For example, you may need the correct shoes for your foot type and a programme that initially reduces your activity level and then addresses cross training, stretching and strengthening. Fixing just one factor won’t resolve your problem so you need to have them all covered! It is important to see your sports physio as EARLY as you can as this type of injury does progress relatively quickly and just resting and medication alone will not help you in the long term.
Newsletter August 2014:Irene van Dyk – how physiotherapy kept me in the game
Newsletter July 2014: Muscle Cramps
* What are muscle cramps?
A muscle cramp is a strong, painful contraction or tightening of a muscle that comes on suddenly and lasts from a few seconds to several minutes. It often occurs in the legs. A muscle cramp is also called a charley horse.
Night-time leg cramps are usually sudden spasms, or tightening, of muscles in the calf. The muscle cramps can sometimes happen in the thigh or the foot. They often occur just as you are falling asleep or waking up.
* What causes muscle cramps?
The cause of muscle cramps isn’t always known. Muscle cramps may be brought on by many conditions or activities, such as:
exercising: injury, or overuse of muscles;
pregnancy: cramps may occur because of decreased amounts of minerals, such as calcium and magnesium, especially the later months of pregnancy;
exposure to cold temperatures, especially to cold water;
other medical conditions, such as blood flow problems (peripheral arterial disease), kidney disease, thyroid disease, and multiple sclerosis;
standing on a hard surface for a long time, sitting for a long time, or putting your legs in awkward positions while you sleep;
not having enough potassium, calcium, and other minerals in your blood;
being dehydrated, which means that your body has lost too much fluid;
taking certain medicines such as anti-psychotics, birth control pills, diuretics, statins, and steroids.
* How to prevent them
The best prevention involves stretching regularly, adequate fluid intake (note: tea and coffee do not count as caffeine acts on the kidneys to increase fluid loss), appropriate calcium and vitamin D intake, supplemental vitamin E, and possibly (check with your Doctor) supplemental magnesium intake.
* How can you stop a muscle cramp when it happens?
Stretch and massage the muscle
Take a warm shower or bath to relax the muscle. A heating pad placed on the muscle can also help Try using an ice or cold pack.
Always keep a cloth between your skin and the ice packDrink plenty of fluids
* NB: Vitamin D deficiency will cause poor calcium absorption.
Newsletter June 2014
Do you suffer from stiff and sore joints? Arthritis?
You can reverse some effects of arthritis and eliminate aches from joints entirely with new techniques involving micro-mobilisation and movement.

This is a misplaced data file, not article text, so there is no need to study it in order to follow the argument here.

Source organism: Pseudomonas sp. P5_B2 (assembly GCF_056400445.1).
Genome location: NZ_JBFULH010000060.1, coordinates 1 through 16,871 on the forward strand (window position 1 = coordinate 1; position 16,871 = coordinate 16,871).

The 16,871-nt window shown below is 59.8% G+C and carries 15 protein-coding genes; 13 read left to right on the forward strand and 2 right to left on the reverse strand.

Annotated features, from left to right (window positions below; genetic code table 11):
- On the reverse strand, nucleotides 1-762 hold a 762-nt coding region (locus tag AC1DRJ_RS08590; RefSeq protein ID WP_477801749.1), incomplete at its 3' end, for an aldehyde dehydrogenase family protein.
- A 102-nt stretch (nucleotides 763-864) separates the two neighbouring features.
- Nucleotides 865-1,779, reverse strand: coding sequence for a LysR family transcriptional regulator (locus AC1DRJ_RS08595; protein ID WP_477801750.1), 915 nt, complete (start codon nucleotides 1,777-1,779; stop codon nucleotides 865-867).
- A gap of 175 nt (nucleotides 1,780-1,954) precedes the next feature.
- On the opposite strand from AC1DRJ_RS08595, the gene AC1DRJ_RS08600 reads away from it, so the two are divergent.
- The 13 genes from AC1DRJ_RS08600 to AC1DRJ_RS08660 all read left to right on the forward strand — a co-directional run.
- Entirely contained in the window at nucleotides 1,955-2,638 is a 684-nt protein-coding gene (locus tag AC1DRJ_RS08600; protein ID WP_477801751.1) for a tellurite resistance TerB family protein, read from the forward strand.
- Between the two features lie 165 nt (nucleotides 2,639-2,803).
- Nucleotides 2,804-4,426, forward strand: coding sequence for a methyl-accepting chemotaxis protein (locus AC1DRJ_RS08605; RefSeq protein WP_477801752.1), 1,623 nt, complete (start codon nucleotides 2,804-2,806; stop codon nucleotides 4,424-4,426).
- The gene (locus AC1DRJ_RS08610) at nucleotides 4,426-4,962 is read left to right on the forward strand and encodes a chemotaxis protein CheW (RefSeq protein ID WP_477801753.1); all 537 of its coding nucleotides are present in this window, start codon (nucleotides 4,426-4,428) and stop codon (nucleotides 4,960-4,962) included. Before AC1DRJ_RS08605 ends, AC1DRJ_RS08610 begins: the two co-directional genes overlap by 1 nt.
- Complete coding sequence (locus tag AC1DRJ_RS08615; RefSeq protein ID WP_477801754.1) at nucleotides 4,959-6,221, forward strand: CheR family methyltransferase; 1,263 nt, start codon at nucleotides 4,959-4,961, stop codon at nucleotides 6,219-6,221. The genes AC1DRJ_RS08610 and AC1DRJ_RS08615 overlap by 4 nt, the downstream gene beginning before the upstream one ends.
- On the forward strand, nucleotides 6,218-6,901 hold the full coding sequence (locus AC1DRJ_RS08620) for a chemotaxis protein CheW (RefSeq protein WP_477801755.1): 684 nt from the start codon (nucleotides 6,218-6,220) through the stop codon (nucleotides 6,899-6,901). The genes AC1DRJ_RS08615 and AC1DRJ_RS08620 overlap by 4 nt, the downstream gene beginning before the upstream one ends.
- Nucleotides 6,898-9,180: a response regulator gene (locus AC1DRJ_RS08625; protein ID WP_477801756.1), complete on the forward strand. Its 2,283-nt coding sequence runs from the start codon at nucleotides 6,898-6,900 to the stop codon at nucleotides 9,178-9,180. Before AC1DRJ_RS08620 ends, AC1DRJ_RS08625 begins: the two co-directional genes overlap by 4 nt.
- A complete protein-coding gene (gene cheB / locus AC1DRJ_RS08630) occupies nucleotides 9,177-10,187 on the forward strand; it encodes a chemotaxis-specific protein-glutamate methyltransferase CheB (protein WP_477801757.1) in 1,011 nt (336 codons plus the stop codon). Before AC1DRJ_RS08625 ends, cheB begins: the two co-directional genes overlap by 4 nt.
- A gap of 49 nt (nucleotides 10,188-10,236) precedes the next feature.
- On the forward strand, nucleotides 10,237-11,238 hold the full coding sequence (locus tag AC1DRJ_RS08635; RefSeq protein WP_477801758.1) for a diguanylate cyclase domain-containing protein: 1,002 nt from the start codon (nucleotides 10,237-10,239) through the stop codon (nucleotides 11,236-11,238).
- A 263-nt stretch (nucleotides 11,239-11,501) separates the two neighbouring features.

We take a multidisciplinary approach and provide tips and techniques that will help you long after you finish your treatment, because helping you gain optimal function and resolution of pain and the prevention of re-injury is our goal.
Observations such as, “it must be age”, “I fell apart after having my children” “my job is so physical” and “all the wear and tear of from sports” were common themes. For some it was the hips or knees, shoulders, some necks and most reported experiencing low back pain. Some in the group had lost time from work, others reported costs of time and money in seeking treatment and some mentioned the psychological stresses. Reports of low back pain, with a location typically defined in the literature as “pain localized below the line of the twelfth rib and above the fold of the buttock with or without leg pain” (1) are widespread and reported to affect between 4-33% of the population at any one time (1). A 2006 study (2) reported that in a Canadian telephone survey, there was a 84% lifetime prevalence of low back pain and a 34% one week prevalence of low back pain in those surveyed.
Headache: 70 to 80% of all headaches are posture induced
“Sitting at my desk feels like an occupational hazard”
A little slouching while using the computer or watching TV seems harmless, but repeat it enough times and it turns into posture habits that not only alter our appearance but might even lead to recurring pains and aches down the road. Want to tell if someone has bad posture habits? Look out for these tell-tale signs:
Rounded shoulders. Instead of the shoulder aligning with the ear when observed from the side, it hunches forward.
A forward head. Characterized by a neck and chin that jut out, a forward head is one of the most common causes of head, neck and shoulder tension and pain.
Newsletter December 2013
Do you suffer from headaches?
What causes the head pain?
How do I get rid of it?
Pain in the head can have many causes. Most common cause is mechanical, that is, due to a stiff and painful neck joint or muscle.
This occurs due to either:
An active injury such as whiplash, a fall or lifting strain or awkward unguarded neck movement or
A passive injury from a prolonged or repetitive strain to the joint and/or muscle. For example, poor posture while sitting at your desk, driving or watching TV.
There are many other causes of head pain such as sinus problems, eye problems, jaw or teeth problems, high blood pressure, migraines or on a more serious note, brain lesions.
Physiotherapy assessment will diagnose the cause and if it is mechanical in origin treatment may be as simple as correction of posture, stretching of tight structures and strengthening of weak muscles.
Try this simple posture exercise.
Sit or stand as tall as you can (Imagine a string pulling you up tall from the centre of your head). Then while looking straight ahead glide your head horizontally backwards as far as you can (without any neck forward (flexion) or backward (extension) bending). Hold this position of head and chin retraction for a few seconds, relax and then repeat up to 10 times.
(These exercises may need to be repeated several times a day.)